If you asked me how many drops he had this year I couldn't tell you. They've been such a non-factor that I have almost forgot about them. Sure, he dropped a ball against the Rams that led to an interception, but drops will happen in the NFL.

The catches he's making and the moves he makes after the catch are legitametly impressive. He has very good ability to make defenders miss in space. He isn't a slot receiver who excels due to the scheme he's put in (cough, cough, Cole Beasely). Rather, he's an NFL talent who has figured himself out and is showcasing his skillset to the world and for his team.

He can drag his toes, make one handed catches, create separation in his routes, use his hands and body to gain leverage on defenders, concentrate in traffic, and make sliding and diving catches in the middle of the field. And apparently, now he can Moss defenders too.

My point being with all of this is that he's proved that he is over his past mistakes.

He's proved that he is a big reason for the success of the 2017 Philadelphia Eagles.

He's proved that he belongs on this team.

He's proved that he is one of the pieces to this team moving forward.

He's proved he clicks with the young, franchise QB.

He's proved he can be a deep, middle, and short range threat.

He's proved that he is better than Jordan Matthews.

He's proved that he has earned the admiration and trust of this fanbase, and I hope he continues to improve.

In Conclusion

Nelson Agholor may not win the Comeback Player of the Year for the league, but he's certainly earned it amongst the players on his team. He deserves a lot of credit for picking himself back up from his rocky start, and I think this fanbase should recognize his efforts and continue to lift him up. Howie Roseman likes to reward homegrown talent, giving extensions to Ertz, Johnson, and Cox among others. And although Agholor hasn't quite reached the prestige of those guys, I hope that when it comes time to evaluate whether or not to pick up his 5th year option, they do (if they haven't extended him before that).

His past struggles will probably lower any future contract's worth, which in turn will help the Eagles save a bit of cash, admittedly. I mention that to quell the cries of those who still haven't converted into believers and who will be quick to point out his history. I understand. I'm not anointing him the next best thing to hit Philly since the Cheesesteak. I'm simply giving credit where it's due and wishfully thinking that if he builds on his success next year, he will be worthy of an extension like the other extended Eagles have been worthy of theirs.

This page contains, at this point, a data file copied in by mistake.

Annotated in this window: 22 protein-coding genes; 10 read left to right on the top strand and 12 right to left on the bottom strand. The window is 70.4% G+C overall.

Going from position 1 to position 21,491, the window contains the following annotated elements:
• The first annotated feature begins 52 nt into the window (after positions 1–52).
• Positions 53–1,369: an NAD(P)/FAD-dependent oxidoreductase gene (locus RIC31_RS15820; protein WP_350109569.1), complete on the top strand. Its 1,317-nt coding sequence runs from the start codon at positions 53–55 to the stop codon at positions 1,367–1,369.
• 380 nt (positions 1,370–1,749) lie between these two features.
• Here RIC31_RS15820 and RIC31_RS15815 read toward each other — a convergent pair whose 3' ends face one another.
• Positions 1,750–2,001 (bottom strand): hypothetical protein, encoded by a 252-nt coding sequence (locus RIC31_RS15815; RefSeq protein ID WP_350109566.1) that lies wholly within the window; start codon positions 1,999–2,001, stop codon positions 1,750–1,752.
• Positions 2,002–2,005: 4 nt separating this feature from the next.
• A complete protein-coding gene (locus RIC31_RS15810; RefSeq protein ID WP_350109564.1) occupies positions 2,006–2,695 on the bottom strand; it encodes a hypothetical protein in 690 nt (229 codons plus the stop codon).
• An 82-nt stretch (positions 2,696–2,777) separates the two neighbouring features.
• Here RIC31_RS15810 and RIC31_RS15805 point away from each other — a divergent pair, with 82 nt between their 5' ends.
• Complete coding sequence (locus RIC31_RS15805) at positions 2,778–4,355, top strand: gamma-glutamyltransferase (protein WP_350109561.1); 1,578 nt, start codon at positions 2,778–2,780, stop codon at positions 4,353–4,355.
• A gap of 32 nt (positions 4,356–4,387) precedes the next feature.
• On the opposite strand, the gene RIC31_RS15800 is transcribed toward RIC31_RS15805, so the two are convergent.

Him stepping up filled a fairly big void on the Eagles roster. Torrey Smith hasn't panned out much, Shelton Gibson probably shouldn't have made the team, Mack Hollins hasn't gotten very many snaps, and even Alshon Jeffery struggled early in the season to make plays. During all of that, surprisingly, Agholor has been the model of consistency that has helped spare the offense in conjunction with Zach Ertz. If Agholor didn't play to the level he has been playing at, the Eagles are not one of the best offenses in the league, and they most certainly aren't 12-2.

A big shoutout is in order to the coaching staff as well. Kudos to Doug, Frank Reich, and Mike Groh for their ability to develop Nelson into what he is and call the plays that put him in a position to succeed. They inherited him, they didn't choose him. It wouldn't have been hard to justify cutting him and starting fresh with their guys.

However, they saw his ability and cultivated it instead of giving up on him. When others labeled him a bust, the coaching staff saw a malnourished player in terms of NFL level development. Big kudos to Carson for putting the ball where it needed to be for him as well.

Who knows what the future holds. Who knows how this season will end for the Birds, what Nelly's stats will be, or anything else.

But what we do know is we must give credit to Agholor for bouncing back and gritting his teeth through all the chaos. I think fans, especially Philly fans, really appreciate that type of player. Hopefully you enjoyed the read and the perspective.